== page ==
Scott Johnson: Well I only had it up there for literally like 25 seconds. I posted underneath this thing, and this guy starts direct messaging me. Didn’t even know him. He’s like, “Dude you should take those down. They’re going to take a picture of … they’re going to print that and they’re going to be able to use it at the gate, so I took it down immediately. And I called Perry because I had to let him know at least to give them a heads up. I call him and I tell him, and he played it off like, “Don’t worry about it, we’ll just get down there early.” But I could tell, because I know how Perry is he’s really on point with everything, that he was stressing about it.

Scott Johnson: I tried to take some of that stress off a little bit, so we got to Philly taco before we went into the game. Which is a large slice of pizza with a cheese steak in the middle of it. We posted up outside on South Street, and maybe we’ll show that video as well at another time, which is an awesome hype video that we did. I felt like I … Although I did provide him that stress, I felt like I took a lot away with some of my content that I was providing on the streets of Philly.

Perry: Yeah the megaphone came in …

Scott Johnson: As well like … I think he wasn’t … When I had the megaphone out in front of the Minnesota Vikings hotel, and of course no profanities were being used. But I feel that I took a little bit of that stress off of him.

Perry: [inaudible 00:34:36].

Scott Johnson: And as soon as we got in through the gate, which he was like the first person there. Soon as we got in, he was like … He looks right at me and goes, “I can’t begin to tell you how annoyed and how stressed out I was. I’m gonna text my wife right now to tell her that I’m in.”

Chase Hutchison: That was nice of you to wait until after …

Scott Johnson: Yeah, so-

Perry: You know what? It was a great day. It was a win win, it was epic.

Chase Hutchison: [crosstalk 00:34:58] We actually have some relics from the day on display here.

Scott Johnson: Yeah so we have [crosstalk 00:35:02] the megaphone on display, we’ve got the construction helmet. Obviously the seasons off to a little bit of a slow start, but that’s alright, all we need to do is win our division.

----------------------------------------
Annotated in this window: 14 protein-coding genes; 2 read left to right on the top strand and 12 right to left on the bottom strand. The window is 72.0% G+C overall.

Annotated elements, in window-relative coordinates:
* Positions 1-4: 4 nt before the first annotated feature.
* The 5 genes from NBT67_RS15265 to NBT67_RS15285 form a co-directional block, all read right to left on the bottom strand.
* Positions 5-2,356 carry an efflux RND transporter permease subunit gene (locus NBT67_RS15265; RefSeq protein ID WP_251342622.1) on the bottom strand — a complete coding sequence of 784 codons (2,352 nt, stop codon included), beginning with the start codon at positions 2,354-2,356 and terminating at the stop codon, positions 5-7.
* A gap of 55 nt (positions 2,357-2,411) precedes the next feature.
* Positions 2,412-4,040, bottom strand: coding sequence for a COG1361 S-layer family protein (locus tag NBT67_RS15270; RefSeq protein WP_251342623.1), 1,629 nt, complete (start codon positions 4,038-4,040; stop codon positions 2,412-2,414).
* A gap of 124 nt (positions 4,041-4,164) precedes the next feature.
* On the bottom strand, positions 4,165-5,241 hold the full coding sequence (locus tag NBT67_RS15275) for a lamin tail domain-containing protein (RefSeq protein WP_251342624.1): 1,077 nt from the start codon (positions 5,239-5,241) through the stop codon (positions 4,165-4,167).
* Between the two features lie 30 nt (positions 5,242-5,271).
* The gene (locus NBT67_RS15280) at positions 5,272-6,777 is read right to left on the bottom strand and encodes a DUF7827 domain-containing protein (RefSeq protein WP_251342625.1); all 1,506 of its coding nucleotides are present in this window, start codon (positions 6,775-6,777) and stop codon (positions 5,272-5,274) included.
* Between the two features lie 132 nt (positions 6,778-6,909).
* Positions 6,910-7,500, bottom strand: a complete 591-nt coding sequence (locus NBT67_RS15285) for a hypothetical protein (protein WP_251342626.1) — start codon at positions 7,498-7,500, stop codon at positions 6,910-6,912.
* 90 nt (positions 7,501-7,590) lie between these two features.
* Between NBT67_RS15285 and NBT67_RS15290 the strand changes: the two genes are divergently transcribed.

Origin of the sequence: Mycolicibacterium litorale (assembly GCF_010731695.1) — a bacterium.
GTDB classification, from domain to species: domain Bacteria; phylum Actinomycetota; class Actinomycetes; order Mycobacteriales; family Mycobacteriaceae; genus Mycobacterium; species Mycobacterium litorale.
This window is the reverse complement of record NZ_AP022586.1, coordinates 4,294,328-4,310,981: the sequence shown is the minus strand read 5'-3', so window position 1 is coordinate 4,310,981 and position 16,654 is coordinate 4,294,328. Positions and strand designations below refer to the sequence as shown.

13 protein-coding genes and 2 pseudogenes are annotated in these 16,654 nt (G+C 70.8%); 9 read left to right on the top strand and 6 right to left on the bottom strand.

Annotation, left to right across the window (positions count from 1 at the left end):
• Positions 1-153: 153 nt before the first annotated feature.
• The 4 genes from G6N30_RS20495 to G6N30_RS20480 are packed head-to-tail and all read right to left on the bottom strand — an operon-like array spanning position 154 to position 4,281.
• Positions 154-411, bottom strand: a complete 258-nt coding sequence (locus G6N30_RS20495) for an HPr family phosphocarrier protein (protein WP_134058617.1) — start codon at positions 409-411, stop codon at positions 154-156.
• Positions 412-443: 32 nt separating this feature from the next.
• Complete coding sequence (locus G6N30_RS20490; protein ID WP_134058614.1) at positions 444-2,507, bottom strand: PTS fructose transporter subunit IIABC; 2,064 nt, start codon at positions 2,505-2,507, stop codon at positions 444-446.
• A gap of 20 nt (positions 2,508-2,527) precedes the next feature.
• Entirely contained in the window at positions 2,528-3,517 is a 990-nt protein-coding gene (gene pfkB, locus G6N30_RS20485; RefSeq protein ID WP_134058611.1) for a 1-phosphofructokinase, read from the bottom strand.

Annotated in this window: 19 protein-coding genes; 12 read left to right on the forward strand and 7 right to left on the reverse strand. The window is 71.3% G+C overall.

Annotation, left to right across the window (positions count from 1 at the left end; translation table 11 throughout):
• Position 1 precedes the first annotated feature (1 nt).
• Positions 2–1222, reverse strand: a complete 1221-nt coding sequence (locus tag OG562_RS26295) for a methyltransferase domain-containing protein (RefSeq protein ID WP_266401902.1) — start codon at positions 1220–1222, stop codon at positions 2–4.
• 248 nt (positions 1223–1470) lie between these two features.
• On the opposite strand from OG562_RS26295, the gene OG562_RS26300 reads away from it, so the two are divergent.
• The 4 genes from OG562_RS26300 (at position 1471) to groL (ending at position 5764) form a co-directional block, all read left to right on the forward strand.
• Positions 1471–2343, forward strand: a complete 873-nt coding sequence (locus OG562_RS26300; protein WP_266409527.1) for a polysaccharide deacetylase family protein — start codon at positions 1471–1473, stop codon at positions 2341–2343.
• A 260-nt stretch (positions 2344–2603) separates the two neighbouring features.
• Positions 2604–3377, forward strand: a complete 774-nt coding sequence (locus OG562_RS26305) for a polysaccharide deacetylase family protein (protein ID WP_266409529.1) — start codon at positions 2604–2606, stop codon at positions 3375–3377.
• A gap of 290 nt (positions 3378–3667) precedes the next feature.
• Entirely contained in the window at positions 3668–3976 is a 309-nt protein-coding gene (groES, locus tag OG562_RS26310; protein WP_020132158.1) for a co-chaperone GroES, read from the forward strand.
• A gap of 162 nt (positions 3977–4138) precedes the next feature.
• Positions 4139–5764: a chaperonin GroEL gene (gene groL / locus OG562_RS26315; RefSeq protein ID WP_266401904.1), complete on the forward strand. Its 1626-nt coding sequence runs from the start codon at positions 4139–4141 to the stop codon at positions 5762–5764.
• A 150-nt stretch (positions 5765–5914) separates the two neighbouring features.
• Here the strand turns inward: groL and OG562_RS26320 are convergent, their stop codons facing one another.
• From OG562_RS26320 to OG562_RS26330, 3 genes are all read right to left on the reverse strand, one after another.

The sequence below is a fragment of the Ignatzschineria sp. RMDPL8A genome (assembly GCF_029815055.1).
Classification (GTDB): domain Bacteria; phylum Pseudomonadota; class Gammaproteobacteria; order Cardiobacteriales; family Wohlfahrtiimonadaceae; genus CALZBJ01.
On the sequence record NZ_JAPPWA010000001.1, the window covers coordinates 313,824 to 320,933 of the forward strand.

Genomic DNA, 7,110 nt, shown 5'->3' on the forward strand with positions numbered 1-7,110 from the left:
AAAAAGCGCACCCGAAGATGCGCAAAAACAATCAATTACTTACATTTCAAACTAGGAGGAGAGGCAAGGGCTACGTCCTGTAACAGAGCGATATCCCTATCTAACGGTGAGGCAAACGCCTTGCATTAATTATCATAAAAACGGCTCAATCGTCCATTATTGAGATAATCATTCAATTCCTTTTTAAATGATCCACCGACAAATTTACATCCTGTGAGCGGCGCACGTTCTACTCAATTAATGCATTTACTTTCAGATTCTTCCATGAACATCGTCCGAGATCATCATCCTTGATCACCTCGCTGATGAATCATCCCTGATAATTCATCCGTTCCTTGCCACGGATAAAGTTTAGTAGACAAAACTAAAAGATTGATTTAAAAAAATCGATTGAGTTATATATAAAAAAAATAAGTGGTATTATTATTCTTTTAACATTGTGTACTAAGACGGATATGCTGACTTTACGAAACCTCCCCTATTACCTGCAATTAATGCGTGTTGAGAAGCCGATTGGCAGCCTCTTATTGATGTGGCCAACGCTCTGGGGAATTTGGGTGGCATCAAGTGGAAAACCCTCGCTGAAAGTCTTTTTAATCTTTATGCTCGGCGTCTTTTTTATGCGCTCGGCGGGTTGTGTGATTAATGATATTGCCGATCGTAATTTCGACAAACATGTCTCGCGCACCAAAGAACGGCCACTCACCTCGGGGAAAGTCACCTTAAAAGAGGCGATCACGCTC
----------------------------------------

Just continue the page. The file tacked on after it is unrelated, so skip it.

Perry: We got the ring.

Scott Johnson: We’ll get there, and that’s all that matters. Alright, so that’s going to pretty much wrap up this episode that we had with Perry Anastasakis.

Chase Hutchison: Oh man.

Scott Johnson: Ouch.

Perry: You’re killing me.

Scott Johnson: Perry we appreciate you coming by.

Perry: Thanks guys, I appreciate it.

Scott Johnson: We’re probably gonna have you often, because you’re good, you got the good content rolling there, so we’d like to hear your stories.

Perry: If you say so.

Scott Johnson: We can discuss more about our Eagles trip. That could be a whole episode-

Chase Hutchison: Yeah, in itself.

Scott Johnson: … in its own. Alright everybody … Oh, actually. Wait, hold on one second. I forgot about our segment that we’re going to do which is one question from Kev the Intern. Kev, come over, step over to the mic over here. Let’s go. Fire away, buddy. Right in there.

Chase Hutchison: Right here.

Scott Johnson: Right in there. Let’s go. One question.

Kev: [crosstalk 00:35:56] sorry about that, thank you. Alright, one question. Figuratively, what is the one ingredient that goes into the perfect pizza?

Perry: So, one ingredient, I’m going to take that just in a little different … When you say ingredient, basically pizza you think, dough, sauce and cheese. My thing is, it all starts with the dough, and that’s what … Product is the most important thing, so one thing that I think sets us apart from our competition is our dough is different. That’s the only way to put it. Like our crust … it’s just something you can’t find. Kids go away to college, they come back to like, “I need Famous Pizza.” They cannot find that. A lot of my competition, you can find that Pizza in basically … at any town in America. Your traditional slice, so we do things a little different. The way we make our dough is different. The way we cook our dough is different. We cook in a pan. So, it is really unique, and I think that’s a big factor to our success.

Perry: To answer your question, it definitely is the dough for me. When I see a crust that’s not … and that like just kills me. That’s the best part.

Scott Johnson: Basically to sum it up, you need good dough to make the dough more or less right? You need the dough to make the dough. How about that? How about we close-

Perry: [crosstalk 00:37:23] A wise man once said that.

Scott Johnson: How about we close it with that. Perry thank you so much. Kev the intern, thanks for the one question from Kevin the intern. Chase [inaudible 00:37:32], get back to your desk, start grinding away on some outreach.

Chase Hutchison: You got it.

Scott Johnson: And we’ll be seeing you guys soon.

Perry: Alright, go Birds.

Scott Johnson: Thanks again, buddy.